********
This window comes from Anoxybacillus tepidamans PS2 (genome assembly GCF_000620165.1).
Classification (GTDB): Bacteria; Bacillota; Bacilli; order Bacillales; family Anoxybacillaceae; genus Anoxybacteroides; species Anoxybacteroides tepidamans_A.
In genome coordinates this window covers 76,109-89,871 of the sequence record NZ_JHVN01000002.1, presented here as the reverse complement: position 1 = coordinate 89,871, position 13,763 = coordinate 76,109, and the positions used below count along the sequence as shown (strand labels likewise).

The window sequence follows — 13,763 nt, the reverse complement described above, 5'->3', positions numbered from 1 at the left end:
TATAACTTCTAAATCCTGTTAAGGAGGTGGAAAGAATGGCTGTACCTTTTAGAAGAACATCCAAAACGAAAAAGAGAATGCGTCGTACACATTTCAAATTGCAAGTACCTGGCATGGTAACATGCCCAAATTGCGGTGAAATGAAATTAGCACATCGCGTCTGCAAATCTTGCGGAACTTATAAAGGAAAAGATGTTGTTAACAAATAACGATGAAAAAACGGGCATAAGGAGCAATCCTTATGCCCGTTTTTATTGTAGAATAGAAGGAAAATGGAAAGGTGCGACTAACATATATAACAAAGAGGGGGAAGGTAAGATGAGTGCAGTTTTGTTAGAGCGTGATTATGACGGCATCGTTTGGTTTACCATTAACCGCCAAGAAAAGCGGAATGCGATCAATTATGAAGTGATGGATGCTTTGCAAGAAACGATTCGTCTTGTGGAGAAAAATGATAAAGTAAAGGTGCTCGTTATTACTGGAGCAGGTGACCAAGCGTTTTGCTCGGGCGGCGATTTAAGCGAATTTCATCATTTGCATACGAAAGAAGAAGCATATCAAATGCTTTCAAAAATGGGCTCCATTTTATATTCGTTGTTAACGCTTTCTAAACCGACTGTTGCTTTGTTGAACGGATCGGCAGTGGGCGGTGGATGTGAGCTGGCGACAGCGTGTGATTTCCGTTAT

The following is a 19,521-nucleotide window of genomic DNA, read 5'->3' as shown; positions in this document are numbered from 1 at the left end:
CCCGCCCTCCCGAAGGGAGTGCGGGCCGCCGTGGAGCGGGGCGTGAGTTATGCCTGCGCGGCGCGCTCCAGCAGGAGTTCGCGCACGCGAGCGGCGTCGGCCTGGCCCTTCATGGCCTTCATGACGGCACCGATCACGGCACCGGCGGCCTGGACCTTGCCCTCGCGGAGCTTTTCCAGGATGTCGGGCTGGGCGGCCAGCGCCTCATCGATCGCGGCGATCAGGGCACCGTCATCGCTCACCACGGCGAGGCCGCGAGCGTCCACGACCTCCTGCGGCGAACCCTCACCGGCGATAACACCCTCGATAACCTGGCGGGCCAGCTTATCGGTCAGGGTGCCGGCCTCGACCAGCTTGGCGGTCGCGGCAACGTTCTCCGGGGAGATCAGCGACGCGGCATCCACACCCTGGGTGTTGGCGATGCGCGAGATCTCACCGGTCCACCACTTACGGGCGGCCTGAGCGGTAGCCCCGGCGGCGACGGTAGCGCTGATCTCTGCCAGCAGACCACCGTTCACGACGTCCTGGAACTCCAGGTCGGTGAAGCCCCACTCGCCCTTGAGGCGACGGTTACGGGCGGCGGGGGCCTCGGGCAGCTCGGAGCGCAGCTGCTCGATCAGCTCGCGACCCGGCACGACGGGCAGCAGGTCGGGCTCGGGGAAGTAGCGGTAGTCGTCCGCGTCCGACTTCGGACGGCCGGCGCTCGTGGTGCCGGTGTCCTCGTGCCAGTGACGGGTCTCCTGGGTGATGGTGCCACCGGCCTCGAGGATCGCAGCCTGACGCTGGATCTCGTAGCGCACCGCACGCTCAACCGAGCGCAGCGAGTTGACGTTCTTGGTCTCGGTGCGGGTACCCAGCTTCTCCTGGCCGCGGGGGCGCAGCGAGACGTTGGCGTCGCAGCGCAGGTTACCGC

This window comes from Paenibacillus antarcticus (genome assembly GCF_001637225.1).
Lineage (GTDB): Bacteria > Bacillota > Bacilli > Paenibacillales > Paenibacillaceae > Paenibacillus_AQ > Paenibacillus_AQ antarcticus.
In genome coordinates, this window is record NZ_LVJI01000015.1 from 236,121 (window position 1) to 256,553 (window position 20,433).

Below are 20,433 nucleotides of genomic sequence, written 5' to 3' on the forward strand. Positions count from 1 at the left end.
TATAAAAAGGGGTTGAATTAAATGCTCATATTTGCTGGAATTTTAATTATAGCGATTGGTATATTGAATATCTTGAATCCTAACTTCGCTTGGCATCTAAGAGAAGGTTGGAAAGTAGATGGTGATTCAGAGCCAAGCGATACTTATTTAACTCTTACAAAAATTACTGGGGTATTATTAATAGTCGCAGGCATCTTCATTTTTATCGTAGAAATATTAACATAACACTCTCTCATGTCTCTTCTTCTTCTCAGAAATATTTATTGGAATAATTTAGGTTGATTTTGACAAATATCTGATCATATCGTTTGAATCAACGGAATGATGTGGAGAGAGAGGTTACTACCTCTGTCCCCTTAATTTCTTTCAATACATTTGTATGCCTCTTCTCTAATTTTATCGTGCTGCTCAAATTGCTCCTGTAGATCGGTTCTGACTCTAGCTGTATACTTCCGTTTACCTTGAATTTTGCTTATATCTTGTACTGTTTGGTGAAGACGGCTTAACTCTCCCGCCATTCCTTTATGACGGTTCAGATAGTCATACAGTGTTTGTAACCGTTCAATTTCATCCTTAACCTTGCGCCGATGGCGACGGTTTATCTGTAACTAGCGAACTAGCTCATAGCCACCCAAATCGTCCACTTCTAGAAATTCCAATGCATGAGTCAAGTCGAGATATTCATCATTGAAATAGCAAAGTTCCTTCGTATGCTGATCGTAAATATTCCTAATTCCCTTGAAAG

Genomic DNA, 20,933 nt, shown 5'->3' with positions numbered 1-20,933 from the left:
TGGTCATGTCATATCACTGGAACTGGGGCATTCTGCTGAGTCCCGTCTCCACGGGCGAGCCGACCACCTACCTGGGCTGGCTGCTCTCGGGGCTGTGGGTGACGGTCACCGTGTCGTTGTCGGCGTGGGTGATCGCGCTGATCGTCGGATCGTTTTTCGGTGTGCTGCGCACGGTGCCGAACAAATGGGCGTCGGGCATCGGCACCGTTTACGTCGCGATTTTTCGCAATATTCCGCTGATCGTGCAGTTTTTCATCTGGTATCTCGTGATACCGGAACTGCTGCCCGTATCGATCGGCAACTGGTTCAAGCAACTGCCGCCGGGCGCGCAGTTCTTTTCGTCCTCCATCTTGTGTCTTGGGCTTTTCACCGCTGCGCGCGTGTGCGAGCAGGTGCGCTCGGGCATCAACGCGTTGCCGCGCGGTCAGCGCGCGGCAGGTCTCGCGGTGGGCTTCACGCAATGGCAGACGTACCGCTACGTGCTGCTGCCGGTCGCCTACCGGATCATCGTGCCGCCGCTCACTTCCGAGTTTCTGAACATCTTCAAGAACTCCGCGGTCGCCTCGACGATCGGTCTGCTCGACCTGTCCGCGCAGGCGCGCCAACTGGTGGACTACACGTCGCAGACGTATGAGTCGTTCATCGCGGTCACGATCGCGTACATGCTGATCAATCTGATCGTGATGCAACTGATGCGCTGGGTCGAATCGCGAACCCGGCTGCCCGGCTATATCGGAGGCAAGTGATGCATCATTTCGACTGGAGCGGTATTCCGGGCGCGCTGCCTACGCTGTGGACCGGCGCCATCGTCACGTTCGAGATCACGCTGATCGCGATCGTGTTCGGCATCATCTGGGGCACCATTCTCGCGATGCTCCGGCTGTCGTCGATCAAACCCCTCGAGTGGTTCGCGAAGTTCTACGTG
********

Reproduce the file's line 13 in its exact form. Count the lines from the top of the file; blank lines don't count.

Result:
Genomic DNA, 20,933 nt, shown 5'->3' with positions numbered 1-20,933 from the left: